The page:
Burdett testified that he was familiar with “call plugs” in the design of traffic lights,
but stated that he was aware that there was no such thing as a green plug, which, from an engineering standpoint, would indicate that the green light could not be on when the light was in flash mode. However, rather than think that the former witnesses for claimant may have been mistaken, Burdett insisted the light must be capable of having the green light lit.
Police Officer Richard Clages testified on behalf of the defendant. Officer Clages responded to the accident scene on February 20, 2002. He stated that the traffic light was in flash mode: flashing yellow for Hallock Avenue and red for Columbia Street. According to the officer, an intersection was considered to be a controlled intersection with the light in the flash mode.
Andrew Maresca, an employee of the New York State Department of Transportation, testified on behalf of defendant. First he testified as to what a call plug is.
Next he testified that only red, yellow and white plugs are made. White plugs are used for arrows, which do not apply to this traffic light. Red plugs will ensure that red lights come on in flash, and yellow plugs make yellow lights light. Without a green plug, it is impossible for the green bulb to light when the signal goes to flash mode. The witness testified the yellow plugs would be used on the major/dominant roadway, and red plugs would be used on the lesser/minor roadway. This testimony was consistent with the testimony of the fact witnesses who saw a flashing yellow light on Hallock Avenue whenever the light was on flash.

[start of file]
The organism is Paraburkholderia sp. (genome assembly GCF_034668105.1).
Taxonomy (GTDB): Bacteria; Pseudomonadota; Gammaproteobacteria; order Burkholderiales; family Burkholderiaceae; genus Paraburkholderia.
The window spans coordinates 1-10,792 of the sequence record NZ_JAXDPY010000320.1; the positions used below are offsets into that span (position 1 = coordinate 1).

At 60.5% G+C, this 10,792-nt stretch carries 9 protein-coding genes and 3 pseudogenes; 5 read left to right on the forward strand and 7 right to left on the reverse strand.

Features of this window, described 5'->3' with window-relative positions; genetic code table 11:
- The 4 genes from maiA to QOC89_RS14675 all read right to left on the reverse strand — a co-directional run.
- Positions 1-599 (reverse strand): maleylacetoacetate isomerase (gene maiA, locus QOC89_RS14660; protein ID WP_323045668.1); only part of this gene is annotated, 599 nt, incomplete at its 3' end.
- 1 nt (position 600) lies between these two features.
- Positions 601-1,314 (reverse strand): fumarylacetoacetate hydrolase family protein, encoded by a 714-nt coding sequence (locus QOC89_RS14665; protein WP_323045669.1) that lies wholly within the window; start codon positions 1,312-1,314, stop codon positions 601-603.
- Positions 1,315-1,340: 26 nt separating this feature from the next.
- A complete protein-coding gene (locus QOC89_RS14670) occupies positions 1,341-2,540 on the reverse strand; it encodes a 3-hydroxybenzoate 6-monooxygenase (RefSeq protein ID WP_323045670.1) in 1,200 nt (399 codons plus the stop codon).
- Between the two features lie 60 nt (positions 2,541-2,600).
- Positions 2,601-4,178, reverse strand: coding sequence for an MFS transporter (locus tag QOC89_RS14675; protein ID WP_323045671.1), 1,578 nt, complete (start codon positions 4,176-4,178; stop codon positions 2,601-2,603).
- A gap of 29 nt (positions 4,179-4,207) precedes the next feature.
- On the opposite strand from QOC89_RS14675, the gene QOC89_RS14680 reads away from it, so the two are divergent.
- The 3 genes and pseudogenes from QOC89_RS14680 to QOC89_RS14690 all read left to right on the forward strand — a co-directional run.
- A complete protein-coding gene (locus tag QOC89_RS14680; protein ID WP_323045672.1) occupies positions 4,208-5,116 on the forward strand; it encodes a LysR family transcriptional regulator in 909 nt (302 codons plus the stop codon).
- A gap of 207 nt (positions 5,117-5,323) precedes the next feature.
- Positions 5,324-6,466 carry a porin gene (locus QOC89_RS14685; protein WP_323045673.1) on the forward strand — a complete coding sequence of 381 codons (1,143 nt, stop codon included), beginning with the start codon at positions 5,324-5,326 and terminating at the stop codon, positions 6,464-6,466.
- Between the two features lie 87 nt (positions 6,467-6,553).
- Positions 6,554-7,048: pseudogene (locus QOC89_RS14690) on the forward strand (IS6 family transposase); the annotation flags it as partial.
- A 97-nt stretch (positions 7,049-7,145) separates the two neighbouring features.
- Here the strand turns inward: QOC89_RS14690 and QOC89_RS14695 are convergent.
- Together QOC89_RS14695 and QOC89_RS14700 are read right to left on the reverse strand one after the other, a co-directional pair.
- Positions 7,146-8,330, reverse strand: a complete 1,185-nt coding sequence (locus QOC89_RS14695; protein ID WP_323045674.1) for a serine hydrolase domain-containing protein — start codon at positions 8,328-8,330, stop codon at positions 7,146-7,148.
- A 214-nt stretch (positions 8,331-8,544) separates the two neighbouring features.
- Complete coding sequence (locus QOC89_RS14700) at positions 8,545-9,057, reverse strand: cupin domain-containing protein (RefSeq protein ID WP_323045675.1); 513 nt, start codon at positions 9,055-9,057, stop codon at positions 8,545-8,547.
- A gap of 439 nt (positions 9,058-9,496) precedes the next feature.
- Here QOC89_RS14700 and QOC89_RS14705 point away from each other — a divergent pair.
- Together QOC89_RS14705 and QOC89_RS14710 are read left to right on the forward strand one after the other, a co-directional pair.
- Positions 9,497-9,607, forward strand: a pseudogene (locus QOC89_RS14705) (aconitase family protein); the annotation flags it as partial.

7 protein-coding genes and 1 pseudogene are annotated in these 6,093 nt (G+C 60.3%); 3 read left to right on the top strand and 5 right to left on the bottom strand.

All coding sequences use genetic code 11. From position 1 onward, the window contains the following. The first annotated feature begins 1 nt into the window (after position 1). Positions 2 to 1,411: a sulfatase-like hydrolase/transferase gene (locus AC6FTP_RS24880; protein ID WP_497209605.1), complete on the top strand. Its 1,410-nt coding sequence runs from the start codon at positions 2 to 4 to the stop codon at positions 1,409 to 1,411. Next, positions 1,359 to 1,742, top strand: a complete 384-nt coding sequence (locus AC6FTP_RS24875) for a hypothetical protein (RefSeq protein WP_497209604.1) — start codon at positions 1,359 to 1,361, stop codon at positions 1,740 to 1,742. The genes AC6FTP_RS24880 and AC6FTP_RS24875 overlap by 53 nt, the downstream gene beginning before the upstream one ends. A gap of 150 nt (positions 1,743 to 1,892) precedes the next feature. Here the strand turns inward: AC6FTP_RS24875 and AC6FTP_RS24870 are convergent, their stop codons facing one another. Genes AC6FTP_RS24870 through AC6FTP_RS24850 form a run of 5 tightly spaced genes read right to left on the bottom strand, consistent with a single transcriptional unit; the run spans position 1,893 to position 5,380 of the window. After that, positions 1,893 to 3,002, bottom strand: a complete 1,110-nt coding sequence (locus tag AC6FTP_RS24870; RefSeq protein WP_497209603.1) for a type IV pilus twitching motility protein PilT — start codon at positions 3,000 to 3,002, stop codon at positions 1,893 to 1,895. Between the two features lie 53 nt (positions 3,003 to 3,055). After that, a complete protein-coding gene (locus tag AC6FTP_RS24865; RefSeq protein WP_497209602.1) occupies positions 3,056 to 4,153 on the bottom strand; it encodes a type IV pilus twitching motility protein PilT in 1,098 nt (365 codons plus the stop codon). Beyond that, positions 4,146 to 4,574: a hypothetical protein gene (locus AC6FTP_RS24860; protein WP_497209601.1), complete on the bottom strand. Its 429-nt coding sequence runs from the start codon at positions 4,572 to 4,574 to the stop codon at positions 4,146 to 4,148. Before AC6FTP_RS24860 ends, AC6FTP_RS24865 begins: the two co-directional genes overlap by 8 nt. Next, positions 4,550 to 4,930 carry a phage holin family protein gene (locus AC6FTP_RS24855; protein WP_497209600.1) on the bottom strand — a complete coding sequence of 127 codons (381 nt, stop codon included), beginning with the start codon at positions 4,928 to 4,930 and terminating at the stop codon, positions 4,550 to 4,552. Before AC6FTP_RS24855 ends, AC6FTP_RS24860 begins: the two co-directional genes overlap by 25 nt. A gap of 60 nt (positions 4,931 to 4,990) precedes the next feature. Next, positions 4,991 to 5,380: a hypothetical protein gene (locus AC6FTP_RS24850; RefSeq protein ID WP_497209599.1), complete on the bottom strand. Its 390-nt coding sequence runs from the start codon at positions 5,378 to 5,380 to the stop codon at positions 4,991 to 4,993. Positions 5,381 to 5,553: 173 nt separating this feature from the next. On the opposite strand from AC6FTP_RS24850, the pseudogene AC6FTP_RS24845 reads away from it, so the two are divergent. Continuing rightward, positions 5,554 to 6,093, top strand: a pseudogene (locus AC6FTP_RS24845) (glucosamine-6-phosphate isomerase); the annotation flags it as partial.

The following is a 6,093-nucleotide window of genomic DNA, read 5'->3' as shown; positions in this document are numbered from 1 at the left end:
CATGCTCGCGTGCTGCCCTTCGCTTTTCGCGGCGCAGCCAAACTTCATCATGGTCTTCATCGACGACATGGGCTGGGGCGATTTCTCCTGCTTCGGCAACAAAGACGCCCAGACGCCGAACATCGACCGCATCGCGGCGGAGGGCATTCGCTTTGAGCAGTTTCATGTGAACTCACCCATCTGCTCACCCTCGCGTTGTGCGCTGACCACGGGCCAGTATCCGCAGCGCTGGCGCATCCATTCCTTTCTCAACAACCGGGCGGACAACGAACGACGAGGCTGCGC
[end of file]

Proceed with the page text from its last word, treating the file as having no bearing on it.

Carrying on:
During cross-examination, Maresca testified that lights are rebuilt every year. The New York State Department of Transportation requires an inspection of every signal in the system at least once a year. If a short were found in one, that signal would be added to a signal repair list.
It is incumbent upon claimant to establish: the existence of a dangerous condition; that the State created the condition or had either actual or constructive notice of the condition; that the State failed to remedy the condition within a reasonable time; that such condition was a proximate cause of claimant’s accident; and that damages were sustained (Gordon v American Museum of Natural History, 67 NY2d 836).